HEOC alumnus and postdoctoral scholar at the University of Maryland explores how institutions need to rethink their biases.
While institutions often tout their efforts at attracting a diverse student population, many still do not employ a faculty that reflects their student demographics. UCLA alumnus Damani White-Lewis (’19, Ph.D., Higher Education and Organizational Change), wrote his dissertation on, “The Facade of Fit and Preponderance of Power in Faculty Search Processes: Facilitators and Inhibitors of Diversity,” the timeliness of which has been recognized by the National Association of Diversity Officers in Higher Education (NADOHE) with its Outstanding Dissertation Award. In addition, White-Lewis’ work was honored with a unanimous honorable mention from the American Educational Research Association (AERA), and took third place in the Dissertation Award Competition of the American Association of Blacks in Higher Education.
White-Lewis says that in his review of faculty hiring literature, one of the most historic limitations is the lack of institutional responsibility for creating a diverse professoriate.
“At every turn, from when you start grad school to when you apply for professorial positions, there are imbedded excuses that we tell ourselves as to why we don’t have more folks of color in these positions,” he says. “For instance, the pool isn’t diverse enough. Or when the pool is there, graduate students are going to decline for better paying industry careers. And even when they do select academic careers, only the most high-profile institutions can attract them.
“All these reasons fail to implicate the folks who are actually doing the hiring: the committees, the departments, the institutions. And so, what I wanted my dissertation to be was sort of an exploration into these hiring processes, seeing how committees make these really difficult decisions between a lot of capable candidates.”
White-Lewis says that many of the findings in his study were, “under this umbrella of who gets hired and who doesn’t.”
“It’s as much about the committee and the department as it is about the candidate,” he says. “For instance, a lot of people will think that he or she were not quite the right fit. But using an empirically tested ‘fit’ framework for organizational behavior, it wasn’t assessing for ‘fit,’ which has a reasonably high threshold, but more so these idiosyncratic preferences that determined what faculty thought was quality research or a sustained research agenda. These different evaluated criteria … revealed more about faculty biases and faculty preferences than about how capable or qualified the candidates were.
“And there are a couple of other things too. Administrators have their role in what they can do in terms of their perspectives on change or the urgency and immediacy they have towards supporting faculty diversity efforts or lack thereof. And then there are things happening in departments like votes that are more about politics or who just got hired last year as opposed to the batch of candidates being evaluated this year.”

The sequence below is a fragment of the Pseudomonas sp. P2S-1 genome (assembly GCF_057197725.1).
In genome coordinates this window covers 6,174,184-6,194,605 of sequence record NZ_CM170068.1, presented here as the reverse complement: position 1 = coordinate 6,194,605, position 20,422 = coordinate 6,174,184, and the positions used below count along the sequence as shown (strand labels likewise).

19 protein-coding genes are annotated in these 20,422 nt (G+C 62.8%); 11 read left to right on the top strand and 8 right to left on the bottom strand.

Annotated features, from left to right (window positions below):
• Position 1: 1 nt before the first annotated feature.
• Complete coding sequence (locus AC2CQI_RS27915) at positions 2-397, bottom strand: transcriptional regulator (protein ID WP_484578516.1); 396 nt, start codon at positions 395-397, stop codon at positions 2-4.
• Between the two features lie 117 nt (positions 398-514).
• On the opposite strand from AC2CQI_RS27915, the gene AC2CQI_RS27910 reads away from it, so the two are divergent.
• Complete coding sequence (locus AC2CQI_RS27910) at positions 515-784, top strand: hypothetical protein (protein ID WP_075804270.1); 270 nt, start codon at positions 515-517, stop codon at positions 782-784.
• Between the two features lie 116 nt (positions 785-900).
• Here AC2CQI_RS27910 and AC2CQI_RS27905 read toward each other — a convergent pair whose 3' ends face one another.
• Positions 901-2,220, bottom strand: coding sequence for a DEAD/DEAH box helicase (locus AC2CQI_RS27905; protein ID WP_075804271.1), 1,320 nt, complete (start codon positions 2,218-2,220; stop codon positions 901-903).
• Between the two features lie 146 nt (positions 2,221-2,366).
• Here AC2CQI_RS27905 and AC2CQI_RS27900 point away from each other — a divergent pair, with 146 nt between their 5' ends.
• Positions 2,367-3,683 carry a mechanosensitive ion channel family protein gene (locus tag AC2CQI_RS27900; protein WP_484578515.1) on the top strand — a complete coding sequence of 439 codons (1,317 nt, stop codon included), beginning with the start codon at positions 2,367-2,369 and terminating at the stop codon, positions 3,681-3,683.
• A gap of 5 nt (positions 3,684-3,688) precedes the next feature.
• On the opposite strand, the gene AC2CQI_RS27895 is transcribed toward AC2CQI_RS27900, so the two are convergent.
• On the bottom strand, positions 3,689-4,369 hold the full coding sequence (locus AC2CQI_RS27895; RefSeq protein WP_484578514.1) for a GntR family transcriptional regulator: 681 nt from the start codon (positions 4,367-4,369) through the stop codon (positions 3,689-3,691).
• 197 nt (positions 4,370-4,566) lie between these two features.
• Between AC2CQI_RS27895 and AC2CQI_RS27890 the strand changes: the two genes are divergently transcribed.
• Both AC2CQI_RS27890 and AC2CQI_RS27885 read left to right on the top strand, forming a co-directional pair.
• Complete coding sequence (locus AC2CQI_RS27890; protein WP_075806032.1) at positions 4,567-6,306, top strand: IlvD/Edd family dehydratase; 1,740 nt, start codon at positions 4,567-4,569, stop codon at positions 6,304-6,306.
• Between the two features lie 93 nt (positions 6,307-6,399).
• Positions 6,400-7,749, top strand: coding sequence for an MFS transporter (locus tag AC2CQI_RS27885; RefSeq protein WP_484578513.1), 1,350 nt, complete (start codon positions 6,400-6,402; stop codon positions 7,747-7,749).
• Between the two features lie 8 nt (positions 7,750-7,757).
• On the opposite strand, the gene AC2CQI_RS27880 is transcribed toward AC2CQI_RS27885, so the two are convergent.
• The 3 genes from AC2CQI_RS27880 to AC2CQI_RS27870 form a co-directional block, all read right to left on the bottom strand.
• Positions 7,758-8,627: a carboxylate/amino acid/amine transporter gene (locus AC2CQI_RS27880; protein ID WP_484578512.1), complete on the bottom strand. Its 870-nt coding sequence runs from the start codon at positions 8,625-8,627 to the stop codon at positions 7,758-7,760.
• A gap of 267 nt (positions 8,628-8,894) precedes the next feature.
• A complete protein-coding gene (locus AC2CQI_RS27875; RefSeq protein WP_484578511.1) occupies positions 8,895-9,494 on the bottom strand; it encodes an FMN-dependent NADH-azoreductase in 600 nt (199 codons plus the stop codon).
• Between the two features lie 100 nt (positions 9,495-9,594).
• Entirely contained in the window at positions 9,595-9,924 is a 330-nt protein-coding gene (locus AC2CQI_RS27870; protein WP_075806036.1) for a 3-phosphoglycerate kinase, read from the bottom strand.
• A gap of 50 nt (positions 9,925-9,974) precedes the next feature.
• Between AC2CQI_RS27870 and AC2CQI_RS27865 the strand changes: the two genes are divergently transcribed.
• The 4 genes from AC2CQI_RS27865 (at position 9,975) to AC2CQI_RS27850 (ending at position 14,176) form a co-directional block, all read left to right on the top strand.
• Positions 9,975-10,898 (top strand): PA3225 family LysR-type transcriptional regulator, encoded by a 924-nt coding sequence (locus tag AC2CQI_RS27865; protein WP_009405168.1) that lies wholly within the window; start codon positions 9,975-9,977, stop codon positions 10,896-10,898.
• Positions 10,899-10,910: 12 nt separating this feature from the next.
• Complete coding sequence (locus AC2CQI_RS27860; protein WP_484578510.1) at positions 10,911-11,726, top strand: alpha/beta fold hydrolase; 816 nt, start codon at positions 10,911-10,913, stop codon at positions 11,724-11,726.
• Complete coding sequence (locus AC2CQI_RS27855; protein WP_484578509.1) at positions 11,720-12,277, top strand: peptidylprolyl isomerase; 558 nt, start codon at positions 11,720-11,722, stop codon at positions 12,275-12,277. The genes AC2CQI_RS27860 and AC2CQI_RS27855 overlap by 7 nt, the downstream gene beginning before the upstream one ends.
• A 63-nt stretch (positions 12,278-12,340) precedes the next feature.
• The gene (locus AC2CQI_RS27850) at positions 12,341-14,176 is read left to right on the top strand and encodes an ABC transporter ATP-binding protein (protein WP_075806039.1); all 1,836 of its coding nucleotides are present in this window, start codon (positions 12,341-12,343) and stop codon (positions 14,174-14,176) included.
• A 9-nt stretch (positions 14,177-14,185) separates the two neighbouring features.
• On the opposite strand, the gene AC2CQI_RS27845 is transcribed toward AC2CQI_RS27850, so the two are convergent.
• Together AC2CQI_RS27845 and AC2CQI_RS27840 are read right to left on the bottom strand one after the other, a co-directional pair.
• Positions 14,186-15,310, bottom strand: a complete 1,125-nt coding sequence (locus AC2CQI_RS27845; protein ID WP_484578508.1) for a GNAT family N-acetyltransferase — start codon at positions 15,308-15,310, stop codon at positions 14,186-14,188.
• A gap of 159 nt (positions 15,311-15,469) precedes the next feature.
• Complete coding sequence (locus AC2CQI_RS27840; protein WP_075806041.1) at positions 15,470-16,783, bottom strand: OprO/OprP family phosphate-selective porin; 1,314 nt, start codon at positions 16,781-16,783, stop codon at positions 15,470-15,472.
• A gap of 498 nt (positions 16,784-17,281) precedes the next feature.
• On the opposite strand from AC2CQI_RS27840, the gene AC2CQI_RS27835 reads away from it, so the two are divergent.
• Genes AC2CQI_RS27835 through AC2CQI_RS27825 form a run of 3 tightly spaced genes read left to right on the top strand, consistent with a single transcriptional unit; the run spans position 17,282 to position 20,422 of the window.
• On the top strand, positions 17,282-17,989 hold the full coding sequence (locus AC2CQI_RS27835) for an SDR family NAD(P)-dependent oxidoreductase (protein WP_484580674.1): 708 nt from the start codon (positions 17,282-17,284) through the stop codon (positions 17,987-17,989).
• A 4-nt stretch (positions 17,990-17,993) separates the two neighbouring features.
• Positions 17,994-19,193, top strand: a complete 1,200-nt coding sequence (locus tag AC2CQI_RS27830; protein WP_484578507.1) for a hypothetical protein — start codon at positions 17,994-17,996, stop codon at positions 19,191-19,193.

White-Lewis notes that the factors of gender, race, and sexuality emerged in direct and indirect ways in hiring decisions.
“In the more problematic sense in which race and gender and sexuality emerged was in these really fine [lines] of, ‘Well, the research they do is really narrow’ or ‘It’s so specific. We like to think about big ideas here,’” he says. “Oftentimes, those sentiments are expressed when any aspect of the research – the population, the sample, the theories – were attuned to specific, most often marginalized communities. And the folks who are conducting that research are the racially and gender-minoritized.”
White-Lewis is currently working on a series of papers addressing the issues in his dissertation, including evaluation criteria, the role of administrators, and what academic departments need to do before faculty searches can begin.
“I think departments can do a better job of integrating identity and diversity into the positions themselves through their [hiring] needs,” he says. “If you say, ‘We need somebody that studies inequities in biomedical sciences,’ there are racially minoritized folks who are typically on the frontlines doing that research. And so, if you don’t make that a priority before the search begins, then you’re artificially constraining who is eligible to apply.”
White-Lewis is a postdoctoral scholar at the University of Maryland, College Park, working under a NSF-supported grant, the Alliances for Graduate Education and the Professoriate (AGEP) program. With his AGEP principal investigator, Professor KerryAnn O’Meara, White-Lewis is using an quasi-experimental survey design that isolates bias and develops interventions for more diverse faculty hiring.
White-Lewis says that the best advice he can offer doctoral candidates seeking faculty positions is to show themselves as capable of wider skills beyond research.
“One general thing is that, specifically for folks of color, you have to demonstrate the facility of the general and the specific,” he says. “Unfortunately, folks who are doing engaged research – at least, I found in my study – are dinged for being too specific. So, they have to show a facility for being able to perhaps teach that 100-level course, or do research that sort of speaks to broad themes of what’s hot in the field.
“I’ve been very intentional to say that it’s not [the candidates’] fault for picking out what they want to study. It’s more about institutions being overly narrow about what is worth studying in the first place.”
To read White-Lewis’ dissertation, “The Facade of Fit and Preponderance of Power in Faculty Search Processes: Facilitators and Inhibitors of Diversity,” visit this link.
Photo by Constance Lewis